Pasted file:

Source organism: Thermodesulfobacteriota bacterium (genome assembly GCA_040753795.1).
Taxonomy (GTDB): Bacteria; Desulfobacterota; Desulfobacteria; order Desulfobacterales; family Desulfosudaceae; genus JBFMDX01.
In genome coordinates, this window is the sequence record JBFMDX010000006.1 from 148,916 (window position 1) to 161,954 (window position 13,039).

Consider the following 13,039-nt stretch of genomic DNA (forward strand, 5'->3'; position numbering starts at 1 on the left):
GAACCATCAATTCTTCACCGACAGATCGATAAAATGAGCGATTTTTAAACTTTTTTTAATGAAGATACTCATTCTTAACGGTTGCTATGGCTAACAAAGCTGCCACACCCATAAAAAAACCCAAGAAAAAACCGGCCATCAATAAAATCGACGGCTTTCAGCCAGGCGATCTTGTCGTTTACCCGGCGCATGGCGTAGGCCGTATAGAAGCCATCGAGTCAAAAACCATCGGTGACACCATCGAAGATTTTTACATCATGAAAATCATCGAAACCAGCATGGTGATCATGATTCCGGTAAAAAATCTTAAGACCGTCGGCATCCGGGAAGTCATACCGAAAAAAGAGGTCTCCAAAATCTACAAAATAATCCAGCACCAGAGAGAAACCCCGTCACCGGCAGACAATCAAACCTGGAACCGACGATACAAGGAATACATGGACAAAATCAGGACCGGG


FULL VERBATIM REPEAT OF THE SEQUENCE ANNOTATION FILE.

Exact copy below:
Source organism: Thermodesulfobacteriota bacterium (genome assembly GCA_040753795.1).
Taxonomy (GTDB): Bacteria; Desulfobacterota; Desulfobacteria; order Desulfobacterales; family Desulfosudaceae; genus JBFMDX01.
In genome coordinates, this window is the sequence record JBFMDX010000006.1 from 148,916 (window position 1) to 161,954 (window position 13,039).

Consider the following 13,039-nt stretch of genomic DNA (forward strand, 5'->3'; position numbering starts at 1 on the left):
GAACCATCAATTCTTCACCGACAGATCGATAAAATGAGCGATTTTTAAACTTTTTTTAATGAAGATACTCATTCTTAACGGTTGCTATGGCTAACAAAGCTGCCACACCCATAAAAAAACCCAAGAAAAAACCGGCCATCAATAAAATCGACGGCTTTCAGCCAGGCGATCTTGTCGTTTACCCGGCGCATGGCGTAGGCCGTATAGAAGCCATCGAGTCAAAAACCATCGGTGACACCATCGAAGATTTTTACATCATGAAAATCATCGAAACCAGCATGGTGATCATGATTCCGGTAAAAAATCTTAAGACCGTCGGCATCCGGGAAGTCATACCGAAAAAAGAGGTCTCCAAAATCTACAAAATAATCCAGCACCAGAGAGAAACCCCGTCACCGGCAGACAATCAAACCTGGAACCGACGATACAAGGAATACATGGACAAAATCAGGACCGGG